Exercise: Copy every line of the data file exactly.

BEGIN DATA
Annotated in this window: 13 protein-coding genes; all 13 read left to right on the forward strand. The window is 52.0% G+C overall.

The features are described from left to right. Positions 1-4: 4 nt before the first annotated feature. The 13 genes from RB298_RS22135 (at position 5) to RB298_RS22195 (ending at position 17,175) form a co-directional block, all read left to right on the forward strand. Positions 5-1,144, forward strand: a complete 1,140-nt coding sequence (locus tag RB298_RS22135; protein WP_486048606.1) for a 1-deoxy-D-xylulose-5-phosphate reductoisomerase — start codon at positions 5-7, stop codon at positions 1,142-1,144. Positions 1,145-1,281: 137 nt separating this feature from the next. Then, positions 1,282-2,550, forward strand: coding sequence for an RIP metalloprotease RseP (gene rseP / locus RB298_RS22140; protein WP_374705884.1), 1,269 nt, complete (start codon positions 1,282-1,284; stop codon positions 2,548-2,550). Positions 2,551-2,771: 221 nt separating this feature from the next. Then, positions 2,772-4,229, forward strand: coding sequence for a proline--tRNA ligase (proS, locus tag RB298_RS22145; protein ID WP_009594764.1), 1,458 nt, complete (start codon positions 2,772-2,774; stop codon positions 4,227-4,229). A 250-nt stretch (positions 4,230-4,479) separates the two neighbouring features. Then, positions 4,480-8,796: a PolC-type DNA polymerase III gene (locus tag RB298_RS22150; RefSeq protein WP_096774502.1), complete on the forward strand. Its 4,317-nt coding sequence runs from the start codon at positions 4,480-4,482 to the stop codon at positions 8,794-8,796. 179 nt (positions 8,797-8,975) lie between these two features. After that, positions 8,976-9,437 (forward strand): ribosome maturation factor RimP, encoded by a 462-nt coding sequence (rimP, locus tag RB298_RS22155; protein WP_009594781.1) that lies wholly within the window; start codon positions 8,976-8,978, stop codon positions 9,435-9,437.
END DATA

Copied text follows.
Annotated in this window: 13 protein-coding genes; all 13 read left to right on the forward strand. The window is 52.0% G+C overall.

The features are described from left to right. Positions 1-4: 4 nt before the first annotated feature. The 13 genes from RB298_RS22135 (at position 5) to RB298_RS22195 (ending at position 17,175) form a co-directional block, all read left to right on the forward strand. Positions 5-1,144, forward strand: a complete 1,140-nt coding sequence (locus tag RB298_RS22135; protein WP_486048606.1) for a 1-deoxy-D-xylulose-5-phosphate reductoisomerase — start codon at positions 5-7, stop codon at positions 1,142-1,144. Positions 1,145-1,281: 137 nt separating this feature from the next. Then, positions 1,282-2,550, forward strand: coding sequence for an RIP metalloprotease RseP (gene rseP / locus RB298_RS22140; protein WP_374705884.1), 1,269 nt, complete (start codon positions 1,282-1,284; stop codon positions 2,548-2,550). Positions 2,551-2,771: 221 nt separating this feature from the next. Then, positions 2,772-4,229, forward strand: coding sequence for a proline--tRNA ligase (proS, locus tag RB298_RS22145; protein ID WP_009594764.1), 1,458 nt, complete (start codon positions 2,772-2,774; stop codon positions 4,227-4,229). A 250-nt stretch (positions 4,230-4,479) separates the two neighbouring features. Then, positions 4,480-8,796: a PolC-type DNA polymerase III gene (locus tag RB298_RS22150; RefSeq protein WP_096774502.1), complete on the forward strand. Its 4,317-nt coding sequence runs from the start codon at positions 4,480-4,482 to the stop codon at positions 8,794-8,796. 179 nt (positions 8,797-8,975) lie between these two features. After that, positions 8,976-9,437 (forward strand): ribosome maturation factor RimP, encoded by a 462-nt coding sequence (rimP, locus tag RB298_RS22155; protein WP_009594781.1) that lies wholly within the window; start codon positions 8,976-8,978, stop codon positions 9,435-9,437.